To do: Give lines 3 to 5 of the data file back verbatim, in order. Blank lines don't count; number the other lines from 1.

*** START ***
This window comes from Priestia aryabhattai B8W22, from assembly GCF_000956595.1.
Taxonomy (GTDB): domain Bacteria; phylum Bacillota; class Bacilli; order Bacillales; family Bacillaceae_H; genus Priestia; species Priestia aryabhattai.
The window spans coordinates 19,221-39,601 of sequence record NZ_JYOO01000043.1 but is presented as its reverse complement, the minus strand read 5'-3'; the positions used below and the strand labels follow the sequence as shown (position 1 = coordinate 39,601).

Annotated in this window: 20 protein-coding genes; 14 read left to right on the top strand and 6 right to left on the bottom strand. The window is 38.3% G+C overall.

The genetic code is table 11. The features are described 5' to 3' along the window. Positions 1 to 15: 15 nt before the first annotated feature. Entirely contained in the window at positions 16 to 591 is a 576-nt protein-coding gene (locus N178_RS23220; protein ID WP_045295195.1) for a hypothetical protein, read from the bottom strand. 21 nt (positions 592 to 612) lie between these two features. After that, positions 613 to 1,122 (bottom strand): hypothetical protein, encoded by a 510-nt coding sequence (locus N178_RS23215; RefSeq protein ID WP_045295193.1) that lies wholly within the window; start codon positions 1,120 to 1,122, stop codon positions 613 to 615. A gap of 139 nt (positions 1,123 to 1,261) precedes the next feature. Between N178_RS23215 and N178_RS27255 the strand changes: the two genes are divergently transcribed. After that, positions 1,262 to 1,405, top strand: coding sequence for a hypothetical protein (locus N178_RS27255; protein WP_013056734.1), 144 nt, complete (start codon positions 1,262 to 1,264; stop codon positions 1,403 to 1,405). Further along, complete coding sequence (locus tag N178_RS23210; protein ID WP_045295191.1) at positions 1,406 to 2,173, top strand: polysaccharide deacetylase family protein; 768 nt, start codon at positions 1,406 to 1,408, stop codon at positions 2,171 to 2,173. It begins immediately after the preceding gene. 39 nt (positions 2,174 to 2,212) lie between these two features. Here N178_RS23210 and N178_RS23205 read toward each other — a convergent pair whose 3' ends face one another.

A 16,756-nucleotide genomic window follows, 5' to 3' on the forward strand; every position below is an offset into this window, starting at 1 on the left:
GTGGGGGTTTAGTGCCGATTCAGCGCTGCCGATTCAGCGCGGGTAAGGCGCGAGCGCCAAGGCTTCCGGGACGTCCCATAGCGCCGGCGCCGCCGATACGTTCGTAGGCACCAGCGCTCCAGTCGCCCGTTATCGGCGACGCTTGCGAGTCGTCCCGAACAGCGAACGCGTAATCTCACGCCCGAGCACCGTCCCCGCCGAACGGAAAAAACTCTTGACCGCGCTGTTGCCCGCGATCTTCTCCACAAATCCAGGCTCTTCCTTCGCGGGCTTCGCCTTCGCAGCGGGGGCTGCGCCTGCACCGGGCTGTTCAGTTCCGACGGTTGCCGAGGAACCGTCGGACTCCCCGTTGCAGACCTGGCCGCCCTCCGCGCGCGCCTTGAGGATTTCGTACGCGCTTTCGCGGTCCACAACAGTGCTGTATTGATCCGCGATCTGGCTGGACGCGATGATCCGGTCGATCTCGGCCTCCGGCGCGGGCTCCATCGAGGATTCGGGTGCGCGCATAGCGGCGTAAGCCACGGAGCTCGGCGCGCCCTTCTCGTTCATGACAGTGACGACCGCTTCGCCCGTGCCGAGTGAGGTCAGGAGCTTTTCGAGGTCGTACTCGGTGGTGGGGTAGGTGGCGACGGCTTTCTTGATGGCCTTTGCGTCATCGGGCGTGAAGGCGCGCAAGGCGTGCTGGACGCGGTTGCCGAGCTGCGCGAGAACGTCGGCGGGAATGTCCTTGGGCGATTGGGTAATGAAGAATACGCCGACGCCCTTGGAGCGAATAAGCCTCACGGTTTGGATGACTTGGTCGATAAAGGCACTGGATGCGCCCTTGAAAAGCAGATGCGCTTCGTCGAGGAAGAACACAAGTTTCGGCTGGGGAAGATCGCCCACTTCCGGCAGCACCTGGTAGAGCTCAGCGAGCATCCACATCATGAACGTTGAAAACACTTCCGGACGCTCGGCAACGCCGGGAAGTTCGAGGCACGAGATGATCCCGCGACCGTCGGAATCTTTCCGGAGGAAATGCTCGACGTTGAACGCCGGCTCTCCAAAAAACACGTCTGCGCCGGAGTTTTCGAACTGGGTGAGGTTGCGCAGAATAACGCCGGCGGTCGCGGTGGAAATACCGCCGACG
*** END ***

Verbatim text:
The window spans coordinates 19,221-39,601 of sequence record NZ_JYOO01000043.1 but is presented as its reverse complement, the minus strand read 5'-3'; the positions used below and the strand labels follow the sequence as shown (position 1 = coordinate 39,601).

Annotated in this window: 20 protein-coding genes; 14 read left to right on the top strand and 6 right to left on the bottom strand. The window is 38.3% G+C overall.

The genetic code is table 11. The features are described 5' to 3' along the window. Positions 1 to 15: 15 nt before the first annotated feature. Entirely contained in the window at positions 16 to 591 is a 576-nt protein-coding gene (locus N178_RS23220; protein ID WP_045295195.1) for a hypothetical protein, read from the bottom strand. 21 nt (positions 592 to 612) lie between these two features. After that, positions 613 to 1,122 (bottom strand): hypothetical protein, encoded by a 510-nt coding sequence (locus N178_RS23215; RefSeq protein ID WP_045295193.1) that lies wholly within the window; start codon positions 1,120 to 1,122, stop codon positions 613 to 615. A gap of 139 nt (positions 1,123 to 1,261) precedes the next feature. Between N178_RS23215 and N178_RS27255 the strand changes: the two genes are divergently transcribed. After that, positions 1,262 to 1,405, top strand: coding sequence for a hypothetical protein (locus N178_RS27255; protein WP_013056734.1), 144 nt, complete (start codon positions 1,262 to 1,264; stop codon positions 1,403 to 1,405). Further along, complete coding sequence (locus tag N178_RS23210; protein ID WP_045295191.1) at positions 1,406 to 2,173, top strand: polysaccharide deacetylase family protein; 768 nt, start codon at positions 1,406 to 1,408, stop codon at positions 2,171 to 2,173. It begins immediately after the preceding gene. 39 nt (positions 2,174 to 2,212) lie between these two features. Here N178_RS23210 and N178_RS23205 read toward each other — a convergent pair whose 3' ends face one another.